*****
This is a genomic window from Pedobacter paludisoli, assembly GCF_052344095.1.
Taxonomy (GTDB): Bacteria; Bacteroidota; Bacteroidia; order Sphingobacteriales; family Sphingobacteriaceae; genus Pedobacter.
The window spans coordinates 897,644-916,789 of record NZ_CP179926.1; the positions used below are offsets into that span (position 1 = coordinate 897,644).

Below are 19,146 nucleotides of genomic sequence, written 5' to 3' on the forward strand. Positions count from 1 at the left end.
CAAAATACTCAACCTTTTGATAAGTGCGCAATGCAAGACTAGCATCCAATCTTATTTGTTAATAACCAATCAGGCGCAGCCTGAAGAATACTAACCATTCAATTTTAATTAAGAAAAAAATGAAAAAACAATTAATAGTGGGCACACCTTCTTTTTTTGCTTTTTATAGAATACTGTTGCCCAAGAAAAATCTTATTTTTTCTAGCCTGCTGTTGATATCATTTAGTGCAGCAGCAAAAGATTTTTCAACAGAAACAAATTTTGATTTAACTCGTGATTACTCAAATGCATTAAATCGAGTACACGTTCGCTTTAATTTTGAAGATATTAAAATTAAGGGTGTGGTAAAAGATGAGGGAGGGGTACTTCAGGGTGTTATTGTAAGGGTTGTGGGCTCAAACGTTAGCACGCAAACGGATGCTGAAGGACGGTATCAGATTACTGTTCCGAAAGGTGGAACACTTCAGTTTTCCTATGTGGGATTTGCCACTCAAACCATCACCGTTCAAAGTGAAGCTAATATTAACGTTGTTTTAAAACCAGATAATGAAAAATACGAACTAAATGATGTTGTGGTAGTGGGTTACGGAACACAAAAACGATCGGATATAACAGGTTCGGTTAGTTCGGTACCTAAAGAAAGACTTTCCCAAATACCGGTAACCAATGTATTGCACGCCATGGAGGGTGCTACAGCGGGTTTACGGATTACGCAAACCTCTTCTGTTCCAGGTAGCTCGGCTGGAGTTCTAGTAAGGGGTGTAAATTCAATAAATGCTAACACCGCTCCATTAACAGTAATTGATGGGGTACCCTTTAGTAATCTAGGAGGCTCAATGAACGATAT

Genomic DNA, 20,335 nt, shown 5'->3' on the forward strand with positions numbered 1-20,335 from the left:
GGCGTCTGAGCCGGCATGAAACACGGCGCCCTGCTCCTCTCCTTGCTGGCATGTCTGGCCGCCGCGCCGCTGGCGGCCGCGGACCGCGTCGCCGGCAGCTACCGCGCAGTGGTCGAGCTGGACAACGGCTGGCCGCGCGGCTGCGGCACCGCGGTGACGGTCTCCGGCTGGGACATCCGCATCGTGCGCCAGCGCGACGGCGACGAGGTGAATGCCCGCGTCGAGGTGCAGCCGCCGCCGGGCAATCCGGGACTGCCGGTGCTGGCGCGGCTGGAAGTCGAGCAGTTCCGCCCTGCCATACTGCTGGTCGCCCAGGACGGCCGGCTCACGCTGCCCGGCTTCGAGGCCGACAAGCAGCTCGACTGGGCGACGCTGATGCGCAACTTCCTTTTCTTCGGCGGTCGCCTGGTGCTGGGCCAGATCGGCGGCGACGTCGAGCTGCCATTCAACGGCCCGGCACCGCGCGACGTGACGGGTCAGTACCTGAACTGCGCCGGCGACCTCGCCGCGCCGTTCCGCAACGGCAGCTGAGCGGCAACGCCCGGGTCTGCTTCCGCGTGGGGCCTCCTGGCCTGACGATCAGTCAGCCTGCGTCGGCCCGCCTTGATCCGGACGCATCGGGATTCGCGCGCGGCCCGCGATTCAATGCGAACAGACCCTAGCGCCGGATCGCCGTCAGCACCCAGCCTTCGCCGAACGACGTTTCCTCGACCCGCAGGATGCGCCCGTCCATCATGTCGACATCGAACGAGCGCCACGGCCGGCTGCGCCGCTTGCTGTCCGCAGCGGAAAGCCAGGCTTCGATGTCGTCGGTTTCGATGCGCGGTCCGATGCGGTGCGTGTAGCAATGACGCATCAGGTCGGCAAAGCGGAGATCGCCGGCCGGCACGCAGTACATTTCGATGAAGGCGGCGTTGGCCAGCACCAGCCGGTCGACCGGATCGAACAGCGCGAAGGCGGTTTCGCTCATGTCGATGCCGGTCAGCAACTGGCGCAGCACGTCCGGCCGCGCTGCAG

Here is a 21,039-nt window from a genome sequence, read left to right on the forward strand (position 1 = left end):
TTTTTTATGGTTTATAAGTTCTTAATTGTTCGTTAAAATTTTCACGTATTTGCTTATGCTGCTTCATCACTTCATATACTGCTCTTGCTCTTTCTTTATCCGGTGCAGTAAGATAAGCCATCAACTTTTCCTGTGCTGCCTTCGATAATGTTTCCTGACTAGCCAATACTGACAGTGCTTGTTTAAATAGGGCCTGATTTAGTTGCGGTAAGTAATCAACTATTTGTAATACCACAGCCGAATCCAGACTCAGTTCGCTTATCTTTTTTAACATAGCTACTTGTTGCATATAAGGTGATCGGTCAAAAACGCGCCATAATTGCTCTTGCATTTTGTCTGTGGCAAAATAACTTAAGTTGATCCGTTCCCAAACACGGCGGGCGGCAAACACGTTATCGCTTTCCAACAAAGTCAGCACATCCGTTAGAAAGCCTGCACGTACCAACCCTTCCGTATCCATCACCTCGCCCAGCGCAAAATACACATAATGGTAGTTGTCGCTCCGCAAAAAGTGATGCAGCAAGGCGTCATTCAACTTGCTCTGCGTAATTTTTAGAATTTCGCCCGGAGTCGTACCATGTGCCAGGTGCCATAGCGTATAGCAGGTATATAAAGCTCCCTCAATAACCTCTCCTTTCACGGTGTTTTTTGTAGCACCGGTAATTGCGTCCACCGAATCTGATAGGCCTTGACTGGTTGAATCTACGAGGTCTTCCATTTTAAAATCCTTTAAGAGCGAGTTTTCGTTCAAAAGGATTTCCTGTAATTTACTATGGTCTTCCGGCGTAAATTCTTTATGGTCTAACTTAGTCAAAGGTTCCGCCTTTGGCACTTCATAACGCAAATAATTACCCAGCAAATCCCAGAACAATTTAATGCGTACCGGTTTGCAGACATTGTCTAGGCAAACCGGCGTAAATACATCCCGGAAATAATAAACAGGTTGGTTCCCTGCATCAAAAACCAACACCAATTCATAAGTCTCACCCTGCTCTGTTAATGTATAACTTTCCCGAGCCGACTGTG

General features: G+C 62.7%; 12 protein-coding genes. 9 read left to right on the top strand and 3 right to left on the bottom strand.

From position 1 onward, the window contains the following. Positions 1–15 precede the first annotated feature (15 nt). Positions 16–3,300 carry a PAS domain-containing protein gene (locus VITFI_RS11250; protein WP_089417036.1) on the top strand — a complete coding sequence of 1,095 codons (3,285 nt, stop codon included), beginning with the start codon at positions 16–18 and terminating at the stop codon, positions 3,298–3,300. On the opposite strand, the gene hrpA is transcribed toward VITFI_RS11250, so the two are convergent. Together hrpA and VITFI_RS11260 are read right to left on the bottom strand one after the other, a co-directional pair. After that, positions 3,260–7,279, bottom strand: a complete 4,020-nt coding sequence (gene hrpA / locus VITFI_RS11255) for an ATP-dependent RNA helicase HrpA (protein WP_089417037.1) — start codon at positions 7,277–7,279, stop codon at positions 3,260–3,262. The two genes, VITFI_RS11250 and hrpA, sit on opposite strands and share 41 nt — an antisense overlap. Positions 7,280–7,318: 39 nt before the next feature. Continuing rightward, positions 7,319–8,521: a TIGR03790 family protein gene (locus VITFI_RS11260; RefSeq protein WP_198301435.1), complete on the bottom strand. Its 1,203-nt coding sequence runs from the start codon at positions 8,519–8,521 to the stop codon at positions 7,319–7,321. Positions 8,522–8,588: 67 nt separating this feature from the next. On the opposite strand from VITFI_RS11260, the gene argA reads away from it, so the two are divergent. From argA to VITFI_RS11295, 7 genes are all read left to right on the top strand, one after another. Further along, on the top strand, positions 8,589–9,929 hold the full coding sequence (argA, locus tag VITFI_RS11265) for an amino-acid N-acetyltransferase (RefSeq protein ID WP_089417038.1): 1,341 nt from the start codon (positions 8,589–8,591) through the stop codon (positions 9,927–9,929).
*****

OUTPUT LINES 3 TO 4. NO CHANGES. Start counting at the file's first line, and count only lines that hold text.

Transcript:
The window spans coordinates 897,644-916,789 of record NZ_CP179926.1; the positions used below are offsets into that span (position 1 = coordinate 897,644).

Below are 19,146 nucleotides of genomic sequence, written 5' to 3' on the forward strand. Positions count from 1 at the left end.